"In other words, some users get the full experience, the one with all the words, all the context, and all the options. But if Nielsen’s AI thinks you have a disability, you’ll get a different experience, a simpler experience that’s more appropriate for people like you. It’s an ugly kind of paternalism with a new AI twist."
"Open source, open data, open training code, fully reproducible and auditable text embedding model"
"If ensuring quality is your responsibility, and the tool you’re using pushes bad quality your way, you are fighting against gravity in that situation. It’s you versus the forces of entropy."
"... there is little room to doubt that the current implementation of AI Assistants discourages code reuse. Instead of refactoring and working to DRY ('Don't Repeat Yourself') code, these Assistants offer a one-keystroke temptation to repeat existing code."
"I would not trust a large language model to... plan an itinerary in a new city, because I’m not a boring or unimaginative person who lets a cheap piece of plastic tell me to do the ten most common results for 'stuff to do in London.' [...] This latest push for AI is making the world lazier, less curious, harder to navigate, ripping people off, and creating a topic somehow more tiring than that year these people wouldn’t shut the fuck up about NFTs and then never brought it up ever again when the market imploded."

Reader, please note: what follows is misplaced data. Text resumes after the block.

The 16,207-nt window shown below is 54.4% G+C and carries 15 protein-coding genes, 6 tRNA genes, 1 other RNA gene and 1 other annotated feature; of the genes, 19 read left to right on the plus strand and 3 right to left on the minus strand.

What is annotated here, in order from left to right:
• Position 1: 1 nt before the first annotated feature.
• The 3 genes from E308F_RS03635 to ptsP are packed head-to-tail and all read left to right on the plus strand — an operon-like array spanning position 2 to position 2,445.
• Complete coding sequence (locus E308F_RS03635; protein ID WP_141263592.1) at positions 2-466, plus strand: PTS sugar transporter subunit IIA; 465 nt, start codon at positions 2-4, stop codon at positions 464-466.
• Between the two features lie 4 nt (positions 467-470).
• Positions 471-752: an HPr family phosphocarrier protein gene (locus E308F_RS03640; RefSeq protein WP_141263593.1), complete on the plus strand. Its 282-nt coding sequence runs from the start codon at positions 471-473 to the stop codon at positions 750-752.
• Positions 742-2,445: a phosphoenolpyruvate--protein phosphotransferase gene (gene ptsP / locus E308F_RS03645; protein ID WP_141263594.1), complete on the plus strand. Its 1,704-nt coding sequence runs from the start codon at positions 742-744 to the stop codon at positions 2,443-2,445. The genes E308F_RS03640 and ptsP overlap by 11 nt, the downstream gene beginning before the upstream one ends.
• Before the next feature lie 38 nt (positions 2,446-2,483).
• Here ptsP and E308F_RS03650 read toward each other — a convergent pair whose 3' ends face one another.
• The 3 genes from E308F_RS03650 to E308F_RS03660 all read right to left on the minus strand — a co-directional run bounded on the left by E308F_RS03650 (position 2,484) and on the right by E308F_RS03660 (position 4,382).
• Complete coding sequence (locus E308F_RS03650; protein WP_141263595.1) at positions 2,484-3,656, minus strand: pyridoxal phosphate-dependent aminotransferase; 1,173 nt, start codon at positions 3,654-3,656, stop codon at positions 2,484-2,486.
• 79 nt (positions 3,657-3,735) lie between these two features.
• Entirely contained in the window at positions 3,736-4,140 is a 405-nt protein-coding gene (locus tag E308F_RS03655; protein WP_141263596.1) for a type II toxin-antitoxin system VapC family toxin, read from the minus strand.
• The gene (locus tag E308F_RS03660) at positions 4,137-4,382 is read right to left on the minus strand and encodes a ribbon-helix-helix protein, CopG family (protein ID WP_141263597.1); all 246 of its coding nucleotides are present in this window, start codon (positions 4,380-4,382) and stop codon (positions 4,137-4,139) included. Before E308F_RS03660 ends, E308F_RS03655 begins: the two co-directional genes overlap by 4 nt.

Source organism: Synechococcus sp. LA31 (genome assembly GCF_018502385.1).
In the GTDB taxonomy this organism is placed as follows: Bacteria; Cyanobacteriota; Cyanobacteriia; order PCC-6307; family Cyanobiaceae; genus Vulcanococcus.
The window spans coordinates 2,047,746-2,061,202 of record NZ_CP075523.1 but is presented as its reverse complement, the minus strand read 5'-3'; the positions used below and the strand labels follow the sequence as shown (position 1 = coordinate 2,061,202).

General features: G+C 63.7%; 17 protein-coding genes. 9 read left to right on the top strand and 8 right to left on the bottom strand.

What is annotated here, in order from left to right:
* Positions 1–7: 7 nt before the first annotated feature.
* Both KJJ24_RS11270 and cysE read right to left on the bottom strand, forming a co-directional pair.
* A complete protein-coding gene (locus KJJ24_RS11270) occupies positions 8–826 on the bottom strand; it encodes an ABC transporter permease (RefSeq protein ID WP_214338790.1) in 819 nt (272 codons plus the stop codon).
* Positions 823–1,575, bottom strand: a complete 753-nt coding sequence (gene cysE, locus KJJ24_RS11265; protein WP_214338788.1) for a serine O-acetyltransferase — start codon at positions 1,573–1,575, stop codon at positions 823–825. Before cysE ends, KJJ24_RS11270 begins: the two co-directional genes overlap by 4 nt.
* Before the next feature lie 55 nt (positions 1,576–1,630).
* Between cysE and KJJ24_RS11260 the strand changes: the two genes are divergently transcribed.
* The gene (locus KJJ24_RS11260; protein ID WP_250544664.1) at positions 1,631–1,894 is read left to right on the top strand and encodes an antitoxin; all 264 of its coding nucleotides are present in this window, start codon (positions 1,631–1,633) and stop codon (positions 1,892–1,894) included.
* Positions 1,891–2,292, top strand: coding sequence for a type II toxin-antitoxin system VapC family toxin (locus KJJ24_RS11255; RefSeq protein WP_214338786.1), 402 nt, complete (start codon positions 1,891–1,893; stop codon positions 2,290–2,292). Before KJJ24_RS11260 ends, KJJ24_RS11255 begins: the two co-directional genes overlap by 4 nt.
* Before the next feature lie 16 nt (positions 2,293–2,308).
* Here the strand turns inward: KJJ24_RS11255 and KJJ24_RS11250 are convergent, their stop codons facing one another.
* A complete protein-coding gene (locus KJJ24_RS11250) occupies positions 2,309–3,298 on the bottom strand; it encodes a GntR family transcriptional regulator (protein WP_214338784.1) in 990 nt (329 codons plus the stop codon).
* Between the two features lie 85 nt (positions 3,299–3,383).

"Even after the lessons, students seemed to feel more confident with a traditional approach than with AI. Most felt low-to-moderate confidence about achieving their writing goals with AI, and even less confidence about how to use AI ethically. We hope with future research to figure out whether this insecurity is due to inexperience or endemic to AI tool use."
"There are a hundred and one reasons to worry about Elsevier mining our scholarship to maximize its profits. I want to linger on what is, arguably, the most important: the potential effects on knowledge itself. At the core of these tools—including a predictable avalanche of as-yet-unannounced products—is a series of verbs: to surface, to rank, to summarize, and to recommend. The object of each verb is us—our scholarship and our behavior. What’s at stake is the kind of knowledge that the models surface, and whose knowledge."
the claim here is that AI systems are 'different,' but it just looks like regular ol' 'building your software on other people's APIs' to me. except the APIs are garbage and they don't work
"We need to ensure that human creators are compensated, not just for the sake of the creators, but so our books and arts continue to reflect both our real and imagined experiences, open our minds, teach us new ways of thinking, and move us forward as a society, rather than rehash old ideas."
The LLMentalist Effect: how chat-based Large Language Models replicate the mechanisms of a psychic's con
"The chatbot’s answers sound extremely specific to the current context but are in fact statistically generic. The mathematical model behind the chatbot delivers a statistically plausible response to the question. The marks that find this convincing get pulled in." this is really good but i wish it approached the topic of psychics with a bit less bro-ey skepticism